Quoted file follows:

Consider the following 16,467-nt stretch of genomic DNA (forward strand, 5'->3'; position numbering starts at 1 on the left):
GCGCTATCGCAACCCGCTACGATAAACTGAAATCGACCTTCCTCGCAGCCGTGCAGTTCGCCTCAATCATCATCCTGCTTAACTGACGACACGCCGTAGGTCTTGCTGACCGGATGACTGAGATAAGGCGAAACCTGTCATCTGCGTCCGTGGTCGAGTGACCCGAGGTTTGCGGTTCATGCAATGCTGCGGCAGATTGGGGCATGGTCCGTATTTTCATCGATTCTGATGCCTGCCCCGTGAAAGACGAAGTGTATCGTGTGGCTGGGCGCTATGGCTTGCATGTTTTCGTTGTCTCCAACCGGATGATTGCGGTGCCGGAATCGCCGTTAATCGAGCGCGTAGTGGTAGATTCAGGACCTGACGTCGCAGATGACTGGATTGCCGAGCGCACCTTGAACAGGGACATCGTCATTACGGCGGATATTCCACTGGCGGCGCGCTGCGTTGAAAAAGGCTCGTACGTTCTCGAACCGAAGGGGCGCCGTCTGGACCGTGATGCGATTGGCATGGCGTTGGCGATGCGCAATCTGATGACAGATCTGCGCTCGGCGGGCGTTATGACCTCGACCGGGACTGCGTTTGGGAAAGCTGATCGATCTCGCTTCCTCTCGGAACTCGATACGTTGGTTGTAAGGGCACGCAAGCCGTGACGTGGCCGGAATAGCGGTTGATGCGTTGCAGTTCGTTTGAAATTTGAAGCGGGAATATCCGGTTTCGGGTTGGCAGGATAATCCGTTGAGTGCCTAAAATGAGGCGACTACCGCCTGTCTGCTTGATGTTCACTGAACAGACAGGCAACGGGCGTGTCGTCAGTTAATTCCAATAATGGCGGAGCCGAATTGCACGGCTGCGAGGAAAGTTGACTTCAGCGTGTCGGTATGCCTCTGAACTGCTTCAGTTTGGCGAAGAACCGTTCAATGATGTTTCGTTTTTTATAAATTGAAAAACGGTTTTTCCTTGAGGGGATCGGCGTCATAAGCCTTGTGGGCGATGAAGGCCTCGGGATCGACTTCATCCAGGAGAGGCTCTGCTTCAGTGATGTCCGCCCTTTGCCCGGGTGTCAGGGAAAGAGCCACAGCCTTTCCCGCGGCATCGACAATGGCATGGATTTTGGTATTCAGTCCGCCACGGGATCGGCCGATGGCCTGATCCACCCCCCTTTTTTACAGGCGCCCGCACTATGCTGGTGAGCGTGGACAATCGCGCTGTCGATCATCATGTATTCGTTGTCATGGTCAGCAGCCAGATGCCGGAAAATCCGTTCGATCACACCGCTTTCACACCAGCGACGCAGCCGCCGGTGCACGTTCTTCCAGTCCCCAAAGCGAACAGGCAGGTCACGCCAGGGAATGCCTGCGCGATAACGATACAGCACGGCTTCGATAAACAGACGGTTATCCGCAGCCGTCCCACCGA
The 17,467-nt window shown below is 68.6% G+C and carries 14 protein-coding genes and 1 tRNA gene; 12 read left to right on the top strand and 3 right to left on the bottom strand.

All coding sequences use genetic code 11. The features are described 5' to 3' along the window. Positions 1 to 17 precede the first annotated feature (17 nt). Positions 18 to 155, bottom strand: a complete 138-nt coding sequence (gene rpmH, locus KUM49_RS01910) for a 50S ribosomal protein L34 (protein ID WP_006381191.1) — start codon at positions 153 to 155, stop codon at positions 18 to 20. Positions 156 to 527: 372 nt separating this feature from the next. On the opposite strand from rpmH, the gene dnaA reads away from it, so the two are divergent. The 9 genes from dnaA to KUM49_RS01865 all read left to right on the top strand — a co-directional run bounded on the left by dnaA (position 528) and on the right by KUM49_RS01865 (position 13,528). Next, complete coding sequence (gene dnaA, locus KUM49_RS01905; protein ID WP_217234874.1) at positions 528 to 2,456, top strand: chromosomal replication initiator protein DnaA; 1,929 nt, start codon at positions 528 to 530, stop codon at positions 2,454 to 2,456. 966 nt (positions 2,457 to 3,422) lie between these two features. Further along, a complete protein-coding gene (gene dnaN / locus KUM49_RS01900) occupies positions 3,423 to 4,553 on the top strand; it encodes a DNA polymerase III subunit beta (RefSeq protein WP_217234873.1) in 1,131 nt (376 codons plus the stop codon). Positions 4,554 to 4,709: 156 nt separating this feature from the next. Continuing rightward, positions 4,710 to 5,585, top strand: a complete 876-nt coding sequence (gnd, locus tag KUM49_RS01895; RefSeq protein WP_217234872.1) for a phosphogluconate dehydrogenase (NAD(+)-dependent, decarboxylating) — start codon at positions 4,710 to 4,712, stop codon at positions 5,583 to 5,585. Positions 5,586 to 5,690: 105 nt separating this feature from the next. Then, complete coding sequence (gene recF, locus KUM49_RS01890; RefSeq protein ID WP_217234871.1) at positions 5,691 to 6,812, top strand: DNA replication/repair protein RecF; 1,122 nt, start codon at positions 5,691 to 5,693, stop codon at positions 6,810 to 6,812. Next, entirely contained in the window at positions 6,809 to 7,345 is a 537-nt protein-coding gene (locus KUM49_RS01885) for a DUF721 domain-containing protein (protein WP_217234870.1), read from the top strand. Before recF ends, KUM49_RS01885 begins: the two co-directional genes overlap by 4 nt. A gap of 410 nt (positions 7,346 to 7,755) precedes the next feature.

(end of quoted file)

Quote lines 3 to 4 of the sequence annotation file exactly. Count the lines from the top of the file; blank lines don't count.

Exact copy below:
The 17,467-nt window shown below is 68.6% G+C and carries 14 protein-coding genes and 1 tRNA gene; 12 read left to right on the top strand and 3 right to left on the bottom strand.

All coding sequences use genetic code 11. The features are described 5' to 3' along the window. Positions 1 to 17 precede the first annotated feature (17 nt). Positions 18 to 155, bottom strand: a complete 138-nt coding sequence (gene rpmH, locus KUM49_RS01910) for a 50S ribosomal protein L34 (protein ID WP_006381191.1) — start codon at positions 153 to 155, stop codon at positions 18 to 20. Positions 156 to 527: 372 nt separating this feature from the next. On the opposite strand from rpmH, the gene dnaA reads away from it, so the two are divergent. The 9 genes from dnaA to KUM49_RS01865 all read left to right on the top strand — a co-directional run bounded on the left by dnaA (position 528) and on the right by KUM49_RS01865 (position 13,528). Next, complete coding sequence (gene dnaA, locus KUM49_RS01905; protein ID WP_217234874.1) at positions 528 to 2,456, top strand: chromosomal replication initiator protein DnaA; 1,929 nt, start codon at positions 528 to 530, stop codon at positions 2,454 to 2,456. 966 nt (positions 2,457 to 3,422) lie between these two features. Further along, a complete protein-coding gene (gene dnaN / locus KUM49_RS01900) occupies positions 3,423 to 4,553 on the top strand; it encodes a DNA polymerase III subunit beta (RefSeq protein WP_217234873.1) in 1,131 nt (376 codons plus the stop codon). Positions 4,554 to 4,709: 156 nt separating this feature from the next. Continuing rightward, positions 4,710 to 5,585, top strand: a complete 876-nt coding sequence (gnd, locus tag KUM49_RS01895; RefSeq protein WP_217234872.1) for a phosphogluconate dehydrogenase (NAD(+)-dependent, decarboxylating) — start codon at positions 4,710 to 4,712, stop codon at positions 5,583 to 5,585. Positions 5,586 to 5,690: 105 nt separating this feature from the next. Then, complete coding sequence (gene recF, locus KUM49_RS01890; RefSeq protein ID WP_217234871.1) at positions 5,691 to 6,812, top strand: DNA replication/repair protein RecF; 1,122 nt, start codon at positions 5,691 to 5,693, stop codon at positions 6,810 to 6,812. Next, entirely contained in the window at positions 6,809 to 7,345 is a 537-nt protein-coding gene (locus KUM49_RS01885) for a DUF721 domain-containing protein (protein WP_217234870.1), read from the top strand. Before recF ends, KUM49_RS01885 begins: the two co-directional genes overlap by 4 nt. A gap of 410 nt (positions 7,346 to 7,755) precedes the next feature.